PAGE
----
Running after pregnancy (episode #1)
One of the things that worried me the most with being pregnant, was whether I would be able to recover, and be active again. I like being active, but more than that, I like feeling that I can challenge my body to do things such as climbing or even training for silly Spartan races.
When Lucia was born, I had the incredible support of a doula who's also a Yoga instructor. She was amazing help to get me slowly into some movement: first through breathing exercises, and then yoga. When I started feeling well from the yoga and didn't feel pelvic pain, I then started training with my all time favorite personal trainer of 9 years, Jamie. Pandemic has its upsides, as she can train me over Zoom. Nobody thought about training over Zoom before this pandemic, confess it. I didn't. But since Jamie knows me very well as we trained together in person for 7 years, it works pretty well.
So I was almost there: I was back doing some yoga (now stopped because pandemic), I was doing some weight training, climbing is out of questions because pandemic...but I could try to start running again!
Gisela (the doula) suggested me to check myself up with a pelvic floor specialist before running, and also told me that "it takes 9 months for your body to change and prepare to birth, it might take at least that to get back to what it was before". At first for me that was a shock because I honestly thought the recovery of a birth was the postpartum: 6 weeks. How naive.
Anyway, fast forwarding, when Lucia was almost 9 months old, and I was well down with my pelvic floor exercises, plus I had bought new weights for the training with Jamie because I was feeling stronger, I felt it would be a great time to start.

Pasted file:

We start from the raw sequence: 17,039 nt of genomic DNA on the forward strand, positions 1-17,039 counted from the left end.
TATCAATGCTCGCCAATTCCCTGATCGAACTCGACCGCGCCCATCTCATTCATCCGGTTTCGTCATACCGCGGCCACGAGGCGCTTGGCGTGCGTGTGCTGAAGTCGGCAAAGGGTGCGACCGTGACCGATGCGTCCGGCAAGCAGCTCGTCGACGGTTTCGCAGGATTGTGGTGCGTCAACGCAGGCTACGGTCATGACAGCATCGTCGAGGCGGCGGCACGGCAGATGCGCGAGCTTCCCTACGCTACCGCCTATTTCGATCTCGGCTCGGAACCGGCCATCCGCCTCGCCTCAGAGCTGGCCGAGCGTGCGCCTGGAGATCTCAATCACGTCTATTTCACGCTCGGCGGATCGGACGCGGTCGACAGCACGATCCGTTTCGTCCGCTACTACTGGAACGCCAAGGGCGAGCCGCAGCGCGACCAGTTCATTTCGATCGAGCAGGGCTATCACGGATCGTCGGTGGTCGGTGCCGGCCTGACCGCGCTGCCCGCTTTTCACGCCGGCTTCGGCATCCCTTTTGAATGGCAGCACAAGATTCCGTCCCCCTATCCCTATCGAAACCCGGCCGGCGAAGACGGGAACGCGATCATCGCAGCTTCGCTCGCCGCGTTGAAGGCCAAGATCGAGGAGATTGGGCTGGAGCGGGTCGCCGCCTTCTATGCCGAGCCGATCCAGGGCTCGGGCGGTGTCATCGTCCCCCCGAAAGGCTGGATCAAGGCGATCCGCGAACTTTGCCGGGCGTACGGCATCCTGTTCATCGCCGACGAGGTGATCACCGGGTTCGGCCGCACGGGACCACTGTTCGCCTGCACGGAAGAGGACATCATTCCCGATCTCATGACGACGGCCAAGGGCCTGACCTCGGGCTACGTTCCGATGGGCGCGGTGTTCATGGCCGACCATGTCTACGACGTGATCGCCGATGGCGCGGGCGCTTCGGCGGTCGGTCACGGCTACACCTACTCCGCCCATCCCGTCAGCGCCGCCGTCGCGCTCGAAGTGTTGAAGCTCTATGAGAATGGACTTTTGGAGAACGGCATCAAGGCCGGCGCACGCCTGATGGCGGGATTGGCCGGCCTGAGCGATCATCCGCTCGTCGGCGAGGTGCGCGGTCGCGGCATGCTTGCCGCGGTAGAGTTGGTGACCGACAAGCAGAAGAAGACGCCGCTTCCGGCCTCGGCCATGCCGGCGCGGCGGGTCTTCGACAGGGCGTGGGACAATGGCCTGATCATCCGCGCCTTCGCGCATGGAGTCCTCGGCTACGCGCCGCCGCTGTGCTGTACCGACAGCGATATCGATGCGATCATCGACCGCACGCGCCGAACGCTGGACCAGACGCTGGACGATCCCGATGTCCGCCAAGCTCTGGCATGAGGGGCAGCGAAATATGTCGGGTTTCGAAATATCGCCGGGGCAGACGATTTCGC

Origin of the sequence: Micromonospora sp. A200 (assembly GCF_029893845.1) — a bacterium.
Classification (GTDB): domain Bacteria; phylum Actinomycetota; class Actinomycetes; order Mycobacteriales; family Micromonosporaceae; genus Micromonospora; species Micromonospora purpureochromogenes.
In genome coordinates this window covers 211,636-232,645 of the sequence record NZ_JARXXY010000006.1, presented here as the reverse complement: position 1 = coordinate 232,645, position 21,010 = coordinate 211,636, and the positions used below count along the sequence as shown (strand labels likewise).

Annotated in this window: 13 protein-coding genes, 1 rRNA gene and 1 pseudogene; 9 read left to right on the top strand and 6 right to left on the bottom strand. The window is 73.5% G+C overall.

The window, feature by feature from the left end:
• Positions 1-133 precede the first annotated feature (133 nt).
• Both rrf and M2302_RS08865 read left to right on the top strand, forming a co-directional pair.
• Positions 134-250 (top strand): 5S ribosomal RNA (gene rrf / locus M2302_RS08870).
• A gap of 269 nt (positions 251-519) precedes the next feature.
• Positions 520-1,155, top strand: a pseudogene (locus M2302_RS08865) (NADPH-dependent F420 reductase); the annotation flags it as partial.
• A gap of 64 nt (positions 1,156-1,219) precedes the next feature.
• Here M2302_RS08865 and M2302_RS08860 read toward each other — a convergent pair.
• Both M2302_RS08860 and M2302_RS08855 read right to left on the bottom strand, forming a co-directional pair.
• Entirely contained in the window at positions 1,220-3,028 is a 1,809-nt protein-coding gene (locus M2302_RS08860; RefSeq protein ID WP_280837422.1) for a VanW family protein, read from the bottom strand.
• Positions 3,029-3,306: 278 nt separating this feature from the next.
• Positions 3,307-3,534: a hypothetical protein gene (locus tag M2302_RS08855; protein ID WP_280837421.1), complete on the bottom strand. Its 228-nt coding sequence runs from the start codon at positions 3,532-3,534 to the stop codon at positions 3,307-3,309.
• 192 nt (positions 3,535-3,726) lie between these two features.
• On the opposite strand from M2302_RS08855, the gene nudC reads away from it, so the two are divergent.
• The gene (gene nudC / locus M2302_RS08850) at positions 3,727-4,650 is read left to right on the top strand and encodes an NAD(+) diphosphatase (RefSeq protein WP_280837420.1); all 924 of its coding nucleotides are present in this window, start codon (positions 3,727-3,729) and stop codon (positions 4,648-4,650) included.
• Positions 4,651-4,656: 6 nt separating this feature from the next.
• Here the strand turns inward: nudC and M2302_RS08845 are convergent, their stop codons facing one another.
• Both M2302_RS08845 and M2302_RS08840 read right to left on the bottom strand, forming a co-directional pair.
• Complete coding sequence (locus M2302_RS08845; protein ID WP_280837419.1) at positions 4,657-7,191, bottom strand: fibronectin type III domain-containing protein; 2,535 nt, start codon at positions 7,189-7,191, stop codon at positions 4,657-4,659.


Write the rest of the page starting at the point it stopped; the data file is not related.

The pelvic floor specialist told me to use a tampon meant for incontinence for running. She said it would help reducing the bouncing of my bladder, which could cause incontinence (I do not have any now). I ordered the test kit for the tampons, and went for my first run.
I picked a workout from C25K: 90 seconds running, 120 seconds walking. Times six. That did not feel bad at all. My heart rate didn't go up significantly, and I felt I could probably speed up through the C25K program. It felt great! I was running, Mark was running with me, and Lucia was with us on the jogger we got as a gift from Kacirek (thanks!). It was a sunny day in Zurich, everything seemed perfect.
Except that night I felt very strong pain in my pelvic area. It was so bad I cancelled training the next day. I went into a mom's group that I am part of and I asked about returning to running, and I was surprised with what I found: some women get back into running pretty fast (up to 6 months after birth) but some others have to wait until 1.5 years after in order to stop feeling pain.
To be honest, I've never thought 1.5 years would be a timeline. Anyway, I decided to wait a few days for the pain to go away, and then went back to the whiteboard: ok, next time I will do the easiest C25K workout: 60 seconds running, 90 seconds walking. Times eight. I felt great, and have done the workout twice in the past week.
Today was the second time I did that. I do not feel pain, but I feel my pelvic area. I am committed to wait for this discomfort to pass and try again, and again, and continue to follow up with the pelvic floor specialist, but I never thought it would be this hard.
I am so serious about following through with this, I've started tracking it on Strava (lol!).
Hopefully, the running will feel ok soon. I am curious what will happen next time I climb (besides having sore fingers), as it is an exercise with lots of movements that cause the pelvis to be misaligned momentarily.
I will continue posting updates on my journey. Perhaps it can help other women to prepare mentally better and not think that 6 weeks postpartum their bodies will be back to normal. I feel this journey will be longer.